These are wonderful times for racing-sim fans. Over the last two years, there have been top-notch simulations in nearly every category, from superbikes to road rallying to GT sports-car racing. EA Sports' new F1 2000 is another strong contender, and despite a few problems in the retail version, the game will doubtless achieve at least one goal: It will prove that EA Sports can produce a racing sim that's as realistic and exciting as the best racing games on the market.
But before you open up a new browser window and head to your favorite online store to buy a copy, you should bear in mind that the game does have a few potential problems, such as its steep system requirements. EA Sports recommendeds a 450MHz system with 128MB RAM, which is probably slightly higher than what the average consumer is using - but the harsh fact is that such hardware is only average according to F1 2000's internal rating system. What it all boils down to is that if you want to see this game in high resolution in its full glory, you'll need at least a 600MHz machine with a fast 3D accelerator. As such, you may find yourself gradually reducing the game's detail setting and even turning off the mirrors to get the smooth animation needed to drive an F1 2000 car at 200 miles per hour.
The good news is that some judicious tweaking can eventually provide a frame rate you can live with and also race with, provided you can avoid the maniac antics of the computer-controlled drivers who've apparently decided they're participating in Death Race 2000 instead. It's to be expected that most F1 crashes take place at the start of races, but at times F1 2000 feels too chaotic, especially when you check replays and see drivers viciously slamming into you when there's plenty of room for them to pass safely by. And earning the pole position is no guarantee of safety, because for some mysterious reason, the opposing cars tend to blow by you at mind-boggling speeds off the start line as you either spin out of control or are immediately hit by some crazed Frenchman.
Then again, no one said F1 was for wimps. And once you get adjusted to the bump-tap-crash tactics of the computer opponents, you can get set to enjoy the most exhaustively authentic F1 game currently available - at least as far as modern-day cars are concerned. Every track and driver from the 2000 season is available in F1 2000, though some tracks seem a bit narrower than they do on TV. F1 2000 lets you craft your own persona as you race for the championship, and its quick-race mode is a joy to use. You get to bypass qualifying and warm-ups, but you also have the ability to choose your start position, as well as head to the garage and fine-tune your car and even load a predefined setup based on your experiences in the game's test-day mode.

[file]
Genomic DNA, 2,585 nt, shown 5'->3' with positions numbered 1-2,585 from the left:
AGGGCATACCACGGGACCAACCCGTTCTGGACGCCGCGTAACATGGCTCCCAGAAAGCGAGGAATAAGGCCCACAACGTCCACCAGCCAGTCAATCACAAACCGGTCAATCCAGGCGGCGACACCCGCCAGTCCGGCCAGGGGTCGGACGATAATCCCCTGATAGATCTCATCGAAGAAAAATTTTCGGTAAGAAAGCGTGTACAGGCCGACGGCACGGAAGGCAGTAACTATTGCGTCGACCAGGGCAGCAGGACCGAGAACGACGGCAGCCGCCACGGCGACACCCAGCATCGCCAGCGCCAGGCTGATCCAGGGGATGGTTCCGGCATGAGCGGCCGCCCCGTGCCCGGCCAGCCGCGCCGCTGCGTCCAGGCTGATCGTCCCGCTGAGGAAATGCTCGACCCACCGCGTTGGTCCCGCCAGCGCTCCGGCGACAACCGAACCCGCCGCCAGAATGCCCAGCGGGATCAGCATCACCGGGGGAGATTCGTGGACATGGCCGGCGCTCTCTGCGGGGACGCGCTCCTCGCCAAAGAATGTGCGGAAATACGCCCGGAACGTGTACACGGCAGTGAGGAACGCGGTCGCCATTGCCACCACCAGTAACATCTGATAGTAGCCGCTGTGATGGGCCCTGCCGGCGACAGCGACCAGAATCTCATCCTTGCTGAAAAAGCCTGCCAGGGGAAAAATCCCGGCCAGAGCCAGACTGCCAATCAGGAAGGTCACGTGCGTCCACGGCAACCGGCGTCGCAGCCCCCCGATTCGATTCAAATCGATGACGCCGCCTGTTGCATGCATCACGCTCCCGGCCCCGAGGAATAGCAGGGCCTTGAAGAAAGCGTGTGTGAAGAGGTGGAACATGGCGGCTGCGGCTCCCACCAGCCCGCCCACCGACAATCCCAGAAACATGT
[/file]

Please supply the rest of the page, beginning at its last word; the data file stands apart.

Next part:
All 17 F1 circuits are available in any mode you race in, which gives you every opportunity to learn the distinct nuances of braking and shifting that separate winners from losers. The game's engine sounds are a bit tinny, though they do accurately reflect the location of vehicles screaming alongside you, and the game's garage setup options are about as extensive as you'll ever find in any racing game you can buy. They're not just for show, either: If you fiddle with tire pressures, gear ratios, differential lock, and dozens of other settings, you'll immediately feel the difference out on the track.
The 17 circuits include a track for every taste - Hockenheim for the speed freaks, Suzuka for the corner burners, Monza for the purists, and on and on. You can easily customize your controller for use with F1 2000, though activating force feedback seems to have a major impact on the game's frame rate. So aside from the overly aggressive computer opponents and the game's steep hardware requirements, about the only knock against F1 2000 is its lack of an online multiplayer matchup service, as the only way to hook up online is by exchanging IP addresses and hoping the lag isn't too bad. But a quick glance at the F1 2000 web site reveals that soon you'll be able to test your mettle on virtual courses against the times of real-life drivers at the most recent F1 events, so a dedicated matchmaking service can't be far behind.
As a company that many racing-sim fans didn't believe to be a serious contender, EA Sports has now proven it can run with the best on just about any circuit imaginable, thanks in large part to F1 2000. If your system can handle the game, then you'll find that it's one of the best F1 racing sims to date.